Kenworthy's Social Democratic America provides a solid, very readable overview of the public policy changes, like universal health care and paid parental leave, that Social Democrats advocate to counter rising inequality. What elevates this book from a good public policy title to a truly useful resource is the author's willingness to skewer and incorporate liberal and conservative ideas alike. For instance, Kenworthy rejects strengthening business regulations and the notion of a labor union renaissance, while at the same time arguing for the aggressive expansion of social welfare programs. The result is a surprisingly nuanced argument that sounds a lot more like a compromise than a radical ideology. (Featured Book, "Beyond the Headlines") Recommended By Rhianna W., Powells.com
Synopses & Reviews
America is the one of the wealthiest nations on earth. So why do so many Americans struggle to make ends meet? Why is it so difficult for those who start at the bottom to reach the middle class? And why, if a rising economic tide lifts all boats, have middle-class incomes been growing so slowly?
Social Democratic America explains how this has happened and how we can do better. Lane Kenworthy convincingly argues that we can improve economic security, expand opportunity, and ensure rising living standards for all by moving toward social democracy. Drawing on his extensive knowledge of social policy in America and other affluent countries, he proposes a set of public social programs, including universal early education, an expanded Earned Income Tax Credit, wage insurance, the government as employer of last resort, and many others. Kenworthy looks at common objections to social democracy, such as the oft-repeated claim that Americans don't want big government, which he readily debunks. Indeed, we already have in place a host of effective and popular social programs, from Social Security to Medicare to public schooling. Moreover, the available evidence suggests that rich nations can generate the tax revenues needed to pay for generous social programs while maintaining an innovative and growing economy, and without restricting liberty.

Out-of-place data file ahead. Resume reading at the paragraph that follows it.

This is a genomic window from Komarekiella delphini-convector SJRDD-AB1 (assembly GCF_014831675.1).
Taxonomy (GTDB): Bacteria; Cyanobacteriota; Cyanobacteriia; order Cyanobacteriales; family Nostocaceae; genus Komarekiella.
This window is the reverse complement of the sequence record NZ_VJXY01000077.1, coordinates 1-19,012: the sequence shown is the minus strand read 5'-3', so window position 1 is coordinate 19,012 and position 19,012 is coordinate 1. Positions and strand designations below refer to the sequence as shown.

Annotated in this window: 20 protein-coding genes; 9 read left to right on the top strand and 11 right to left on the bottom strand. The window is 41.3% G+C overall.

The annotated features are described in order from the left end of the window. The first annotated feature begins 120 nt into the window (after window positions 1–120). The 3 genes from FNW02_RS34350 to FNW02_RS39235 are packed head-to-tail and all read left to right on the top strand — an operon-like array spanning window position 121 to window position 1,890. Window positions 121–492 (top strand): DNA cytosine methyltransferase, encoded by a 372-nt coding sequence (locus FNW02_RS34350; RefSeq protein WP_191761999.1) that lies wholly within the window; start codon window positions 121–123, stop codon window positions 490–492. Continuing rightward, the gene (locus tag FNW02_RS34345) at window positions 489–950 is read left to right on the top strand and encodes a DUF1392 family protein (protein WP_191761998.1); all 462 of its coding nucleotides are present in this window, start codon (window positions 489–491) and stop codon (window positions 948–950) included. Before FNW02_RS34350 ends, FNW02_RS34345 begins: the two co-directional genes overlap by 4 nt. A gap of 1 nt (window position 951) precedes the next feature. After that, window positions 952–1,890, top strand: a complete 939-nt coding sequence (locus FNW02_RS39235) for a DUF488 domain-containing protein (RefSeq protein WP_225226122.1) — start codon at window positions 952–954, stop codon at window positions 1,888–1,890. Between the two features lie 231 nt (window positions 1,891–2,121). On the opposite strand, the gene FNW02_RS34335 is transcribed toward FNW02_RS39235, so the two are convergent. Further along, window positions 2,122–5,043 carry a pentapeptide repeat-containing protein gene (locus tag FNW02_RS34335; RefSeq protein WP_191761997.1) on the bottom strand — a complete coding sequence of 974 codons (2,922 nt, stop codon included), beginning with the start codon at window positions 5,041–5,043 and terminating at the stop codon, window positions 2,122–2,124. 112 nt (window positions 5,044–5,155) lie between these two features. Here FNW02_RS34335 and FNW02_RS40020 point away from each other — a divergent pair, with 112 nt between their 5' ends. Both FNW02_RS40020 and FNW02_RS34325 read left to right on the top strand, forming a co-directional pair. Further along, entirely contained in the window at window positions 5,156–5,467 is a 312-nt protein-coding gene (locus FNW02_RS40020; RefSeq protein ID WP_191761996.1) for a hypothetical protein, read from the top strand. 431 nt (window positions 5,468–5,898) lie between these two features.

Can it happen? Kenworthy describes how the US has been progressing slowly but steadily toward a genuine social democracy for nearly a century. Controversial and powerful, Social Democratic America shows that the good society doesn't require a radical break from our past; we just need to continue in the direction we are already heading.
"It's too bad for Lane Kenworthy that his new book, Social Democratic America, was published on Jan. 3, 2014, because otherwise I'd be comfortable calling it the best public policy book of 2013... it's a fantastic book and I hope everyone reads it." --Matthew Yglesias, Slate
"This is a great book, and an important one. If our policy makers took Lane Kenworthy's advice we'd have a better, more equitable economy, with more opportunity and fewer of the distortionary imbalances that threaten our future." --Jared Bernstein, former Chief Economist and Economic Adviser to Vice President Joe Biden
"Lane Kenworthy's Social Democratic America is a serious, sobering look at the challenges facing the United States as the share of children raised in stable two-parent families shrinks, and as the labor market position of less-skilled workers deteriorates. It is also a spirited case that only a larger, more expensive, more ambitious government can meet these challenges. Whether you are inclined to embrace Kenworthy's arguments or not, you would do well to reckon with them." --Reihan Salam, Fellow, R Street Institute, and contributing editor, National Review
"A breath of fresh air in an increasingly stale economic debate, Social Democratic America shows that more generous and better-designed government policies could improve opportunity, security, and the living standards of most Americans. But perhaps most remarkable in this age of pessimism, Kenworthy believes not only that America can do better, but that it will. Agree or disagree, you will see America's economic possibilities in a powerful new light." --Jacob S. Hacker, Stanley B. Resor Professor of Political Science and Director of the Institution for Social and Policy Studies, Yale University, and co-author of Winner-Take-All Politics
"If you wish to read the case for a big increase in social welfare spending, this is the very best place to go." --Tyler Cowen, Holbert C. Harris Chair of Economics, George Mason University
"Well-argued and fact-driven... a reasonable, worthwhile addition to the national debate over government's role in social policy." --Publishers Weekly
About the Author
is Professor of Sociology and Political Science at the University of Arizona. He is author of Progress for the Poor, Jobs with Equality, and Egalitarian Capitalism
. His writings have appeared in the Washington Post
, Foreign Affairs
, and on his blog, Consider the Evidence.
Table of Contents
1. Toward the Good Society: An American Path
2. What's the Problem?
3. How Can We Fix It?
4. Objections and Alternatives
5. Can It Happen?
6. America's Social Democratic Future